Lexington, KY --- It was another spectacular Friday (Oct. 7) for the fourth session of the Lexington Selected Yearling Sale, not only because of the incredible weather and the energy of the crowd, but the harness racing event continues to establish new parameters in nearly every category. When the gavel falls for the final time on Saturday evening (Oct. 8), it appears this year's sale will have grossed the most in eight years and quite possibly ever, as is evidenced by the nearly $100,000 a son of Roll With Joe-Tropic's Beachgirl fetched tonight. "I have been here 23 years," said Randy Manges, co-manager of the sale. "Every year I pray for good weather and fortunately for nearly every one of those years we have been blessed. The last thing you want is for it to rain during the day so people cannot walk around and easily view the horses. Not only has the weather been perfect, but each year our breeders and consigners bring us better and better horses. We are very, very pleased with the results and feel there are quality horses available right to the end of the sale." Consigned by Spring Haven Farm on behalf of Rose Run Farm, Rose Run TJ was assigned Hip No. 419. Purchased by Bill Donovan for $97,000 the evening's sales topper is a half-sibling to the excellent stakes performer and 2015 Empire Breeders Classic victor Rockin In Heaven (Rock N Roll Heaven, $447,560), as well as Little Gold Ring (Western Terror, $255,189) and Real Protection (Grinfromeartoear, $135,946). Rose Run TJ's second dam, the Big Towner mare Tropic Town is a half-sister to the dams of Oriental Ave ($360,893) as well as to the granddams of John Street North ($895,912), Thunder Bay ($805,644), Paling Avenue ($677,990) and Noble Tess ($584,311). Tropic Town carried on the family tradition of productivity and was responsible for Bahama Bunny (Precious Bunny, $578,338) and Bunny Town (Precious Bunny, $118,141). Like her dam and other female relatives, Bunny Town was the dam of Memumsnotice ($325,103), Carolina Moon ($185,672), Get Around Town ($178,317), Another Dawn ($173,841) and Town Centre($106,947). Blackberry Farm, Hip No. 431, was the second highest priced yearling of the session at $80,000 and is now owned by Australians Emilo and Maria Rosati. Raised and consigned by Hunterton Farm the brown filly by Lucky Chucky is out of the Dream Vacation mare Resortful, who was second in the Hambletonian Oaks and collected $255,030 during her racing career. Resortful is a half-sister to O'Brien award winner Windsong Soprano (Windsong's Legacy, $1,231,325), The Muscler (Cantab Hall, $102,744) and is a full sister to world champion Big Boy Lloyd ($692,190). With the offspring of Muscle Hill in high demand, it was no surprise his daughter Urban Legend, Hip No. 446, sold for $70,000. Out of the Andover Hall mare Bedtime Story, who is out the Windsong's Legacy mare Bedtime Song, Urban Legend's third dam is the Donerail mare Bold Dreamer ($531,258). That mare foaled world champion and multiple Dan Patch and O'Brien award winner Pampered Princess (Andover Hall, $1,646,362), O'Brien award winner Was It A Dream (Striking Sahbra, $896,000) and Nothing But Class (Andover Hall, $350,000). The filly was consigned by Diamond Creek Farm and purchased by the Rick Zeron Stable. The total average price for the fourth session of the sale was up 19.6 percent from 2015, with the average being the greatest for pacing colts at $27,192. Through all four sessions of the sale, trotting colts still lead the way with an overall average of $69,595, which is certainly bolstered by the $800,000 bid Tactical Landing brought and strong demand for Muscle Hill progeny. Pacing colts are not far behind with a $69,307 average, despite the highest priced pacing colt selling for $450,000. A total of $7,000,000 has been spent on 101 pacing colts, $5,509,000 on 108 pacing fillies, $11,135,000 on 160 trotting colts and $6,909,000 on trotting fillies. From 491 horses sold, 60 fewer than last year, the Lexington Selected Yearling Sale has grossed more than $30 million and appears poised to obliterate the $32,111,742 2008 standard.  The average per horse for the entire sale at this juncture is up by 24.3 percent from last year and there is still eighty horses to put through the ring before the event is complete. The fifth and final session of the sale will commence Saturday (Oct. 8) at 7:00 p.m. in the Fasig-Tipton Sales Pavilion in Lexington. For full results of the sale so far click on this link. by Kim French, USTA Internet News Editor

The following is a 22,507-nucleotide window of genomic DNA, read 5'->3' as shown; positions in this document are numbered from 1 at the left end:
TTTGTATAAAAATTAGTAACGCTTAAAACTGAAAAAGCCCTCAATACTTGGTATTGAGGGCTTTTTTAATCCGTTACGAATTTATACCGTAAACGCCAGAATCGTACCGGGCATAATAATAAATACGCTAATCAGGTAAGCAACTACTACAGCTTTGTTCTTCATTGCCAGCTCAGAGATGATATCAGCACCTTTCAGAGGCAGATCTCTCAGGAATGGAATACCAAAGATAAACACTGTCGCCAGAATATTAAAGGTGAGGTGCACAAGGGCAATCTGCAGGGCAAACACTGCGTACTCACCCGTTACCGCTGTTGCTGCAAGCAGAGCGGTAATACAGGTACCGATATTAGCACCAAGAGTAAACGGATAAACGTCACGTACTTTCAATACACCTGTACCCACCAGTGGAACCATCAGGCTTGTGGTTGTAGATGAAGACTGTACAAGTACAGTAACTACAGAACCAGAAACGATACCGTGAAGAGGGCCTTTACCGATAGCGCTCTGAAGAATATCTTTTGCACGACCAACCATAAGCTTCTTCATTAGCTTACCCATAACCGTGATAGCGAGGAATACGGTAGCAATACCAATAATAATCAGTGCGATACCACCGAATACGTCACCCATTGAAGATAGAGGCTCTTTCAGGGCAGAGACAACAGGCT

Lexington, KY---After witnessing a world-record performance by 2-year-old Walner (Chapter Seven-Random Destiny) at The Red Mile, it took a bit of time to wend through rush hour traffic to reach the Fasiq-Tipton Sales Pavilion, yet the quest to discover a future harness racing world champion remained evident at the Lexington Selected Yearling Sale on Thursday (Oct. 6) as six yearlings were purchased for $100,000 or more, led by the trotting filly Magic Carpet Glide at the event’s third session. With last year’s third session only providing one $100,000 yearling, the sale continues to break new ground and illustrate the demand, as well as the desire, for elite Standardbreds. “Although there is generally a decrease after the first two days of the sale, I feel our next two sessions were stocked with some very nice horses,” said co-sale manager Randy Manges. “I know some people were celebrating Rosh Hashanah and could not be here for our first night. Also, some people from the East Coast like Pennsylvania and Delaware also planned on being here for the weekend, because it is an additional expense to stay for the entire event in Lexington simply because of all the things going on in the area at the same time.” The average price for all yearlings was up 26.8 percent over last year’s third day. In addition, the average price for all yearlings is up 22 percent over 2015. Even with 31 fewer yearlings walking through the ring this year, the gross sale amount is up $3,126,000. The connections of Hip No. 315, Magic Carpet Glide, past, present and future, certainly did their part to contribute to the spectacular success of this year’s Lexington Selected Yearling Sale. Purchased for $175,000 by Robert Lindstrom as agent for Lennart Agren’s SRF Stable of Boden, Sweden, this is the team that signed the ticket for the session two sale-topper for $350,000. Preferred Equine offered the Kadabra-Cha Cha Glide filly for sale. A daughter of Yankee Glide, Cha Cha Glide accumulated $14,266 in purse money and this is her first foal. She is, however, a half-sister to this year’s Peter Haughton Memorial winner What The Hill (Muscle Hill, $201,865). Magic Carpet Glide’s third dam, Celtic Contessa, by King Conch, dropped eight foals with six of them winners, including world champion and 2006 O’Brien Horse of the Year Majestic Son (Angus Hall, $1,756,883) and her granddam K T Cha Cha, also by Angus Hall, who earned $109,515. The filly’s fourth dam is Ramerizi (Face To Face, $433,344), the 1992 O’Brien Older Trotting Mare of the Year. She produced world champion Misterizi (Mr Lavec, $574,332), Lindsey-Fireyimage (Balanced Image, $203,363) and Rams Billy Brisco (Brisco Hanover, $165,677). In turn, Lindsey-Fireyimage was the dam of Striking Lindsey ($571,221), Action SJ ($197,048) and Action-Image-Hall ($105,895). The second highest-priced individual of the evening was Hip No. 275 Night Rhythm, a Muscle Hill-Tail Of Night colt, who sold for $160,000 to Great Horse MA from the Kentuckiana consignment. Night Rhythm is a half-brother to Machuca (Yankee Glide, $101,505) and his granddam, Day For Night (Donerail, $616,907) was the 2000 Dan Patch 3-year-old champion trotting filly. Just moments before Night Rhythm stepped into the ring, Crawford Farms purchased Sevenmaidsadancing for $150,000. Offered by Spring Haven Farm, the Chapter Seven-Surrey With Fringe filly is a half sibling to the 2-year-old Cresurrey (Credit Winner, $18,750) and her granddam, B Cor Peatra (Balanced Image) is a full sister to B Cor Pete ($893,076), Yorktown Gunner ($500,800) and Clarice Marie ($201,230). That mare is the dam of Corky ($1,008,000). B Cor Peata is also closely related to the dam of Wuthering Hanover ($494,440), Wide Angle Hanover ($445,708), B Cor Timgo ($641,641) and to the dam of Tom Cango ($515,930), Broadway Hall ($436,790), Looking Hanover ($1,125,136) and Banker Hall ($1,026,624). Despite trotters appearing to dominate the sale, pacing yearlings have quietly sold extremely well and possess the highest average for all gaits and genders at a stout $83,907. Complete results from the sale can be found at this link. The fourth session of the sale will commence on Friday (Oct. 7) at 7:00 p.m. and will continue through Saturday (Oct. 9). by Kimberly French, USTA Newsroom Editor